They were augmented by a “cabinet” of six Capo di decina who governed six regimes of “soldiers” who oversaw the larger Detroit associate membership.
Collectively these original mafiosi and their heirs have ruled the City’s underworld for upwards of 100 years…an auspicious accomplishment to say the least.
Joseph (Scarface Joe) Bommarito
Francesco (Don Ciccio) Coppola
Pietro (Machine Gun Pete) Corrado
Anthony (Tony Jack) Giacalone
Michael (Big Mike) Polizzi
Raffaele (Jimmy Q) Quasarano
Michael (Mike the Enforcer) Rubino
Vito (Billy Jack) Giacalone *
Joseph (Scarface Joe) Bommarito *
Joseph Barbara Jr.
Thomas (Yonnie) Licavoli *
Joseph (Long Joe) Bommarito
Benedict (Benny) Bommarito
Giacomo (Black Jack) Tocco *
Anthony (Tony Z) Zerilli *
Vincenzo (Jimmy) Catalanotte
Joseph (Cockeyed Joe) Catalanotte*
Salvatore (Singing Sam) Catalanotte
Dominic (Fats) Corrado
Dominick (Sparky) Corrado *
Paul (The Sicilian) Cimino
Santo (Cockeyed Sam) Perrone *
Salvatore (Sam) Zerilli
Samuel (Sammy Bags) Bagnasco
Leonardo (Black Leo) Cellura
Edward (Brokey) Guarella
Salvatore (Sammy Blue Eyes) Evola
Anthony (Kango) Imburnone
Matteo (Mikey Bruno) Bartolotta
James (Biffo) Macagnone
Joseph (Joe Q) Quasarano
Vincent (Little Vince) Meli *
Salvatore (Little Sammy) Finazzo
Vincent (Crazy Jimmy) Finazzo
Joseph (Joe the Whip) Triglia
Peter (Tino) Lombardo
Antonio (Black Tony) Teramine
Peter (Fat Pete) Cavataio
Anthony (Tony Long) Cimini
Anthony (Tony Cars) D’Anna
Joseph (Joe Misery) Moceri
Salvatore (Sammy) Serra
Onofrio (Nono) Minaudo
Peter (Bozzi) Vitale *
Leonardo (Leo Monte) Monteleone
Salvatore (Sammy Pal) Palazzolo
Vincenzo (Jimmy Soda-Pop) Randazzo
Antonino (Big Tony) Ruggirello *
Raymond (Bones) Buccellato
Anthony (Whitey) Besase
Salvatore (Sammy Lou) Lucido
Among the better known and top “non-member associates” through the years have included:
Sebastian (Buster) Lucido
Giacomo (Jackie) Lucido
Augustus (Augie) DiOrio
Anthony (Tony) Tocco
James (Jimmy) Michaels
Elias (Rip) Koury
George (Mosie) Massu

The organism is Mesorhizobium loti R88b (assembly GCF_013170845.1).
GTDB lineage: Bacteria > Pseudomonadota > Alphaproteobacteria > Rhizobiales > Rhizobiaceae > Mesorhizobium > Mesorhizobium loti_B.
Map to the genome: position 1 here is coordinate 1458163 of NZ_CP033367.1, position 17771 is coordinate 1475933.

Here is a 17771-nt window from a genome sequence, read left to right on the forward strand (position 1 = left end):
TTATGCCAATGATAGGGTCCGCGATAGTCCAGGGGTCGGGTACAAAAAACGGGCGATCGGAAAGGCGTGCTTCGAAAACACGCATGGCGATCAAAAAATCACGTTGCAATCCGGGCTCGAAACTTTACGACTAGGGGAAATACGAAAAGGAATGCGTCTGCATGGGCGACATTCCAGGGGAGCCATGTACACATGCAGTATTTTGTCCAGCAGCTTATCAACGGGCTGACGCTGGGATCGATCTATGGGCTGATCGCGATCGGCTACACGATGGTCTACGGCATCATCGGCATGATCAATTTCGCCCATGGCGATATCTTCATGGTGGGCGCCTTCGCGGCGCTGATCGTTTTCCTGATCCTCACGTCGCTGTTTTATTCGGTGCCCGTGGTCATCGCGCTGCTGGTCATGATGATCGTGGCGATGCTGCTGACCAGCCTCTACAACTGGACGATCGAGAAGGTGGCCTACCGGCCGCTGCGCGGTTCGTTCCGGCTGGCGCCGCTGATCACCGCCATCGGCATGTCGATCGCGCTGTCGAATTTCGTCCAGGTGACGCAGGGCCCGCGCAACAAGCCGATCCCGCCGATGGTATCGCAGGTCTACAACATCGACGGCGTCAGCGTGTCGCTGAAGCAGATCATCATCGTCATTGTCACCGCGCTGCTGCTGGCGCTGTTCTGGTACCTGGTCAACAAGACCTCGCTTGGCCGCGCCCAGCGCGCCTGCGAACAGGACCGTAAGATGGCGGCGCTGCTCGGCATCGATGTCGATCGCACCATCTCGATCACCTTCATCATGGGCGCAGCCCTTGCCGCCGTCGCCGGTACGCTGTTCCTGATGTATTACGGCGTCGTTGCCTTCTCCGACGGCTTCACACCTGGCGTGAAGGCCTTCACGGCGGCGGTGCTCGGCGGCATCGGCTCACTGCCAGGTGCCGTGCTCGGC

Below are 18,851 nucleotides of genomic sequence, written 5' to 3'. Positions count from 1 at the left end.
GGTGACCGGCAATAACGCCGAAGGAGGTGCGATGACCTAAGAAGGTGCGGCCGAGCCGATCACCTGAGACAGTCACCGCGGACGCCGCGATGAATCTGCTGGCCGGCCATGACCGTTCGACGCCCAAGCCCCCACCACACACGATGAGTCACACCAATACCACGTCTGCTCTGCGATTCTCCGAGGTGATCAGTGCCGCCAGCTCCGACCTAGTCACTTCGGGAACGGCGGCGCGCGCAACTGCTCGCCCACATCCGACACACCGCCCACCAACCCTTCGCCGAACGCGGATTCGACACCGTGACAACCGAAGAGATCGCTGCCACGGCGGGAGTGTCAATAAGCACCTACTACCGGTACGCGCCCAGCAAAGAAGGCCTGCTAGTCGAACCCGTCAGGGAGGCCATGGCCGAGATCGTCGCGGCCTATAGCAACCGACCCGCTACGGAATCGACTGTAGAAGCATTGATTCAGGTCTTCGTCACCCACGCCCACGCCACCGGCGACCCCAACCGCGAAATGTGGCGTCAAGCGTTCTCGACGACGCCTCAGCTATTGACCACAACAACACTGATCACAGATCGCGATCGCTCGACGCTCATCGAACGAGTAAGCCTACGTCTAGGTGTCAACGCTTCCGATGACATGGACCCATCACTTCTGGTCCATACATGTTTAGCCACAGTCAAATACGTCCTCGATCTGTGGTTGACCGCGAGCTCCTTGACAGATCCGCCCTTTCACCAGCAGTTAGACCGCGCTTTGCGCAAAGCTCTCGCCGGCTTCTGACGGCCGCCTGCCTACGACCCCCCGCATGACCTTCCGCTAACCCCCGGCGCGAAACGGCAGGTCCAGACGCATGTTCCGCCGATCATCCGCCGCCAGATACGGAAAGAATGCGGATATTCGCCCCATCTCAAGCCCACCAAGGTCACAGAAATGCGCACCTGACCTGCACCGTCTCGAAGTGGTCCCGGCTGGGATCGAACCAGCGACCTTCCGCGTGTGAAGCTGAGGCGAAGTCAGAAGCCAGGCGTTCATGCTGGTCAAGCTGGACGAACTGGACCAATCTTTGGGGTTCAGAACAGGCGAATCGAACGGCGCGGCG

Charles (Chickie) Sherman
Leonard (Lenny) Rusk
Allen (The General) Hilf
Eugene (Gino) Marra
Edward (Eddie the Polack) Gray
Joseph (House Jack) Cusumano
Louis La Hood
Peter (Big Time Pete) Amormino
Harry (Tennessee Slim) Leaverton
Richard (Stanley) Zalmanowitz
Harrison (Chink) Brown
Edward (Ed the Polack) Ulatowski
Eugene (Johnny A) Ayotte
Samuel (Porky) Pagano
Samuel (Sammy G) Giordano
Bernard (The Hammer) Marchesani
Antonino (Tony the Chump) Abate
Erasimo (Sam) Timpa
Dominick (Crippled Dom) Buffa
Vincent (Jimmy) Riccobono
Onofrio (Nufio) Craparatta
Angelo (Barrels) Lombardi
Maximillian (Big Maxie) Stern
Zeno (Jimmy Zeno) Barraco
Albert (Schnobby) Varga
Joseph (Joe Lo Monico) Siracusa
Louis (Hafi) Elias
Salvatore (Sammy Mops) Licavoli
Diego (Frank) Noto
Theodore (Teddy) Pizziano
Bernard (Barney) Schwartz
Louis (Louie Cassiez) Ellis
Here is a more current “reputed” members list from the 2000 to 2020 era. Most listed were active at some point within the last decade.
It is said that the membership now comprises approximately 25 to 30 inducted “made” soldiers.
Not all of those listed are necessarily “made”, but are at least “associate-members” of the Family.
Jack (Jackie the Kid) Giacalone
Anthony (Chicago Tony) LaPiana
Joseph (Joe Hooks) Mirabile
Peter (Petey Specs) Tocco
David (Davey the Donut) Aceto
Paul (Big Paulie) Corrado
Giuseppe (Joe the Hood) D’Anna
Joseph (Joey Jack) Giacalone
Jack (Jackie the Nose) Giacalone
Anthony (Fat Tony) Giacalone
Frank (The Bomb) Bommarito
Frank (Frankie the Chink) Versaci
Anthony (The Bull) Corrado
Dominick (Chicago Dom) Corrado
Paul (Cousin Paulie) Corrado
Peter (The Baby Bull) Corrado
Anthony (T.R.) Ruggirello Jr.
Joseph (Jojo) Ruggirello
Girolamo (Mimmo) D’Anna
Antonio (Tony Cigars) Ruggirello
Luigi (Louie the Bulldog) Ruggirello
Anthony (Little Tony Long) Cimini Jr
Jack (Miami Jack) Tocco Jr.
Vincent (Jimmy Jack) Giacalone
Vincent (Vinny Meatballs) Bronzino
Anthony (Tony Razz) Randazzo
Joseph (Joe Trash) Tringali
Isidoro (Teddy San Diego) Matranga
Robert (Bobby the Animal) LaPuma
Sebastian Lucido Jr.
Sebastian (Buster) Lucido Sr.
John (Johnny Bananas) Sciarotta
Joseph (Joe Graval) Gargalino
Peter (Little Pete) Tocco
Salvatore (Mops) Tocco
Anthony (Smitty) Tocco Jr.
Anthony (Little Tawny) Tocco Jr.
Salvatore (Little Sammy) Palazzolo
Jack (Two Guns) Russo
Peter (Pete the Clown) Leonardo
Eugene (Genie Boy) Baratta
Gerard Di Michelle
Vincent (Jackie Two-Guns) Russo
Joseph (Joe D) DiStefano
In the year 2020, the Detroit Family of LCN is still around and operating. They along with New York’s Five Families and several borgatas in other cities of the brotherhood are alive and surviving if not thriving as in years past.
Under the tutelage and direction of the well-groomed “Jackie the Kid” Giacalone and his hierarchy, their borgata is stable. A huge statement to be able to make today amid the turmoil that has befallen their brethren in so many other cities.
My compliments to Jackie and the rest of them for their savvy and intelligent approach to all things mafioso!
Until next time…”The Other Guy”
This article was originally posted “here“